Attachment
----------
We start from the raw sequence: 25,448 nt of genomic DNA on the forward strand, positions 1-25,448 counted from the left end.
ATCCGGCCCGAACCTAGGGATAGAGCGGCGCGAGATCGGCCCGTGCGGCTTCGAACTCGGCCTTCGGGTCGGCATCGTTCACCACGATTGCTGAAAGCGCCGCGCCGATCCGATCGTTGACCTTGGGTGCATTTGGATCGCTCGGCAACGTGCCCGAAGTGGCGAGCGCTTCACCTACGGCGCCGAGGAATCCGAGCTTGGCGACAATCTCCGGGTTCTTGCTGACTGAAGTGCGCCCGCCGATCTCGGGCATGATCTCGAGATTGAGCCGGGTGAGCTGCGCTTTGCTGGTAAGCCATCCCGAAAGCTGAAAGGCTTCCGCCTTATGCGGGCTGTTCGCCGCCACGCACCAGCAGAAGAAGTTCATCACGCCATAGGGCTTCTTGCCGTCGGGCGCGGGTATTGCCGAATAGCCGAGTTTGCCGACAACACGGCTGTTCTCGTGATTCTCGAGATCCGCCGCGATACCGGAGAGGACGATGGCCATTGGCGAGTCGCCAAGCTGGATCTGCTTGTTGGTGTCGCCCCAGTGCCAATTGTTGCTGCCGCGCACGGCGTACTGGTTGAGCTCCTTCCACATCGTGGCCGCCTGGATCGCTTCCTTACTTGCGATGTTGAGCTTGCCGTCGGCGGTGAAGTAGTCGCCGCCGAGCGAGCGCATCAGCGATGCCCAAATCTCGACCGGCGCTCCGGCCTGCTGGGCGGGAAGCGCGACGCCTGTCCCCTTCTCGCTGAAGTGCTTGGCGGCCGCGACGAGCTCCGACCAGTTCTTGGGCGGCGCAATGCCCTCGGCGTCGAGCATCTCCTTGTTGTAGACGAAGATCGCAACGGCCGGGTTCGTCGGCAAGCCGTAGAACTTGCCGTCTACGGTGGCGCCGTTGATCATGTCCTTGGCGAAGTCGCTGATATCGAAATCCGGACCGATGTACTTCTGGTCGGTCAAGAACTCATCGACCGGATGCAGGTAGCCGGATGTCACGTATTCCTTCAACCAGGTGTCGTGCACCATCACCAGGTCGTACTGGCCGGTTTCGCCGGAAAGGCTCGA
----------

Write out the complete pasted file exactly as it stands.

We start from the raw sequence: 25,448 nt of genomic DNA on the forward strand, positions 1-25,448 counted from the left end.
ATCCGGCCCGAACCTAGGGATAGAGCGGCGCGAGATCGGCCCGTGCGGCTTCGAACTCGGCCTTCGGGTCGGCATCGTTCACCACGATTGCTGAAAGCGCCGCGCCGATCCGATCGTTGACCTTGGGTGCATTTGGATCGCTCGGCAACGTGCCCGAAGTGGCGAGCGCTTCACCTACGGCGCCGAGGAATCCGAGCTTGGCGACAATCTCCGGGTTCTTGCTGACTGAAGTGCGCCCGCCGATCTCGGGCATGATCTCGAGATTGAGCCGGGTGAGCTGCGCTTTGCTGGTAAGCCATCCCGAAAGCTGAAAGGCTTCCGCCTTATGCGGGCTGTTCGCCGCCACGCACCAGCAGAAGAAGTTCATCACGCCATAGGGCTTCTTGCCGTCGGGCGCGGGTATTGCCGAATAGCCGAGTTTGCCGACAACACGGCTGTTCTCGTGATTCTCGAGATCCGCCGCGATACCGGAGAGGACGATGGCCATTGGCGAGTCGCCAAGCTGGATCTGCTTGTTGGTGTCGCCCCAGTGCCAATTGTTGCTGCCGCGCACGGCGTACTGGTTGAGCTCCTTCCACATCGTGGCCGCCTGGATCGCTTCCTTACTTGCGATGTTGAGCTTGCCGTCGGCGGTGAAGTAGTCGCCGCCGAGCGAGCGCATCAGCGATGCCCAAATCTCGACCGGCGCTCCGGCCTGCTGGGCGGGAAGCGCGACGCCTGTCCCCTTCTCGCTGAAGTGCTTGGCGGCCGCGACGAGCTCCGACCAGTTCTTGGGCGGCGCAATGCCCTCGGCGTCGAGCATCTCCTTGTTGTAGACGAAGATCGCAACGGCCGGGTTCGTCGGCAAGCCGTAGAACTTGCCGTCTACGGTGGCGCCGTTGATCATGTCCTTGGCGAAGTCGCTGATATCGAAATCCGGACCGATGTACTTCTGGTCGGTCAAGAACTCATCGACCGGATGCAGGTAGCCGGATGTCACGTATTCCTTCAACCAGGTGTCGTGCACCATCACCAGGTCGTACTGGCCGGTTTCGCCGGAAAGGCTCGA